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Ulissi leads crop of talented youngsters in Italian cycling

  • By Andrew Hood
  • Published Oct. 11, 2013
Diego Ulissi won two races in the last two weeks, including Milano-Torino. Photo: Graham Watson | www.grahamwatson.com

MADRID (VN) — Lost between stories about Lance Armstrong juicing his own blood in front of rocker-girlfriend Sheryl Crow, and news that Bjarne Riis confirms that he has more lives than a cat, a pair of very choice victories unfolded over the past few days without almost anyone noticing.

Not, at least, if you’re Italian.

On October 2, Diego Ulissi (Lampre-Merida) blasted to victory in the Italian semi-classic Milano-Torino. And he backed that up with a win in Coppa Sabatini on Thursday, giving him five victories on the 2013 season.

From afar, the wins might appear as a minor blip at the end of a wild and exciting road season that’s fast winding down.

For the Italians, however, the victories represent something much bigger. The 24-year-old Ulissi is one of the new riders coming up through the ranks in Italy.

“Overall, it was a good season for me. Five wins is not bad,” Ulissi said Thursday. “Next year, I will focus on the one-day races. I dream of winning a monument. The Ardennes are good for me, and the team will be supporting me.”

Ulissi’s two wins inside a week confirm a growing buzz inside Italy about a small but potent group of emerging young talent.

For a country that produced the likes of Fausto Coppi, Felice Gimondi, Marco Pantani, and Mario Cipollini, any rider that wins these days is big news.

Much like Spain, Italian cycling has been suffering from an economic downturn that has taken its toll on teams and races. Unlike Spain, which has a dearth of young talent coming up behind today’s established stars, there are several young riders on the cusp of major success.

Ulissi is right there. A winner of two world championship gold medals as a junior, he turned pro in 2010 and quickly won a stage in the 2011 Giro d’Italia.

“I am not sure what kind of rider I can become,” Ulissi told VeloNews earlier this season. “I think I like the Ardennes classics, but the grand tours are also fascinating. I am still young. I would like to experiment for a season or two to see what I like doing.”

Italy is starved for a new Pantani or Cipollini, a winner with the charisma to energize the sport.

Established stars such as Ivan Basso (Cannondale) and Damiano Cunego (Lampre) are in the twilight of their careers.

Vincenzo Nibali (Astana) is Italy’s top rider right now, but the “Shark of Messina” lacks some of the off-the-bike flair and personality that the Italian media soaks up.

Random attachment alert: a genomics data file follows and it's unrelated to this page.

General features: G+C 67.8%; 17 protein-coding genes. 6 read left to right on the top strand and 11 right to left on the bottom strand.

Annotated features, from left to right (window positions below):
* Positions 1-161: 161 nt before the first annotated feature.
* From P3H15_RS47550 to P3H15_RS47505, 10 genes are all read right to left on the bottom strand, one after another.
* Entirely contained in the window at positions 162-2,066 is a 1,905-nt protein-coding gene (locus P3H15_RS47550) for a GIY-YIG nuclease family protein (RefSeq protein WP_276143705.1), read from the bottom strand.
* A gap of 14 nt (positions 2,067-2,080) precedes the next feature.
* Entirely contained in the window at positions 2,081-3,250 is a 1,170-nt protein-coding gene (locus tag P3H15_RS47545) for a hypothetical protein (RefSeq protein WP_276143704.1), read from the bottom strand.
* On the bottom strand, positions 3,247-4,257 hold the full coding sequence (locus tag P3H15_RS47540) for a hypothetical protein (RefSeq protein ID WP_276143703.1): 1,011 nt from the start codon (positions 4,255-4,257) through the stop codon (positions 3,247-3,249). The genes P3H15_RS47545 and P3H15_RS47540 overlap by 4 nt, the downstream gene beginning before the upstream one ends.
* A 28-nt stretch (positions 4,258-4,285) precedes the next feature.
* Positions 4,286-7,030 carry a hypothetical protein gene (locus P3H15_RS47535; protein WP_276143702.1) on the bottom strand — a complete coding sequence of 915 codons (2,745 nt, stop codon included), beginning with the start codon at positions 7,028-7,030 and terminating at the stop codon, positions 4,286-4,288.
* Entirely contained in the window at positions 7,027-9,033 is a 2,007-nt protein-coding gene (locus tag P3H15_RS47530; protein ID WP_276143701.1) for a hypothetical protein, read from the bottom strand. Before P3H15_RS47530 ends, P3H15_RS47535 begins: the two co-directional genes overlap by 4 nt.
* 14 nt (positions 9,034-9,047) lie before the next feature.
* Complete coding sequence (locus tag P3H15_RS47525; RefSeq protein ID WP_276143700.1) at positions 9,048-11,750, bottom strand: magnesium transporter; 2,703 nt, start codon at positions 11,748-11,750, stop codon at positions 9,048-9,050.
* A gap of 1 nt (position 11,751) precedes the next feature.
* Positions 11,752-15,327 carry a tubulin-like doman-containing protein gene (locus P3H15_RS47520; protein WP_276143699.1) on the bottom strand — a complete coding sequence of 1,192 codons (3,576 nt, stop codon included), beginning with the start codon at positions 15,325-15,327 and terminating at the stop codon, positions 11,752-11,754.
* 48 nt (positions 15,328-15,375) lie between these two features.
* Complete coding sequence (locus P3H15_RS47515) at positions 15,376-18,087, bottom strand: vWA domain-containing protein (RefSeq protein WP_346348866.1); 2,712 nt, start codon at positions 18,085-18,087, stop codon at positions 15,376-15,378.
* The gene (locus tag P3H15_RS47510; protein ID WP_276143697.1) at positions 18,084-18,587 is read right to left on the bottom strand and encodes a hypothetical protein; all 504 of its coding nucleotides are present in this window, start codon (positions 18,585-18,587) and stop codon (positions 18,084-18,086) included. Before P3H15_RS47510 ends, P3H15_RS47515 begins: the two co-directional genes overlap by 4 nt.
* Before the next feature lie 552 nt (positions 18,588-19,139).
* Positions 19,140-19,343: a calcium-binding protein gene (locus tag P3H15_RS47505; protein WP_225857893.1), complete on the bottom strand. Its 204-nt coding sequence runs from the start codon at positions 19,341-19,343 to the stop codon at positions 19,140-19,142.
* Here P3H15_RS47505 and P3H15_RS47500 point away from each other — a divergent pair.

Behind Nibali comes a promising crop of Italians who should keep headline writers and fans happy for the coming years.

On the sprint side, there is Elia Viviani (Cannondale), 24, and Sacha Modolo, 26, the latter who is set to join Ulissi next year at Lampre. Neither seems to be a reincarnation of the Lion King, but both are at least in the fray, picking up a few wins each season.

One rider who is perhaps destined to lead the new generation of Italians is 22-year-old Moreno Moser (Cannondale).

With a name like Moser, he was born into the pantheon of gods purely on namesake, with uncle Francesco Moser leading an active cycling dynasty. But of the many brothers and cousins with the last name Moser who have tried to make it in the pro ranks, Moreno stands out. A pro since 2012, perhaps no rider since Nibali has engendered such enthusiasm.

“Just with his name, he is already a big star in Italy,” a reporter said from La Gazzetta dello Sport. “He is a classy rider. He has a big personality. He will win a lot of races.”

In his first two pro seasons, Moser has provided a few glimpses of what Italian insiders say is all but a certain superstar status. In his rookie season, he won the Tour of Poland and the Trofeo Laigueglia.

This season, he won Strade Bianche and made his grand tour debut at the Tour de France, where he attacked to third in the double-climb stage up l’Alpe d’Huez.

“I want people to know me for my name, not my family name,” Moser told VeloNews during the Tour. “It was better for me to race the Tour to try my first grand tour, because if I had gone to the Giro, everyone would expect to me win.”

A bit further off the radar is the one rider who gets veteran sport director Giuseppe Martinelli excited: Fabio Aru.

At just 23, Aru is generating buzz among insiders in Italy with his climbing chops. He was second in the 2012 Baby Giro to Joe Dombrowski, and joined Astana midway through the season. Aru was second to Rory Sutherland up the Flagstaff climb in the 2012 USA Pro Challenge in Colorado.

This year, he rode alongside Nibali en route to the “Shark’s” overall victory at the Giro d’Italia, and then rode to eighth at the Tour of Austria.

“Aru is going to be a big rider,” Martinelli told VeloNews earlier this season. “He can continue to gain experience alongside Vincenzo, but he will get his chances. I could see him winning a Giro one day. He has the qualities to win a grand tour.”

With that glowing endorsement, it remains to be seen how Aru and the other young Italians will develop over the coming seasons. It looks assured that the tifosi will have one of their own to cheer for.

FILED UNDER: News / Road TAGS: / / / / / / /

Andrew Hood

Andrew Hood

Andrew Hood cut his journalistic teeth at Colorado dailies before the web boom opened the door to European cycling in the mid-1990s. Hood has covered every Tour de France since 1996 and has been VeloNews' European correspondent since 2002.

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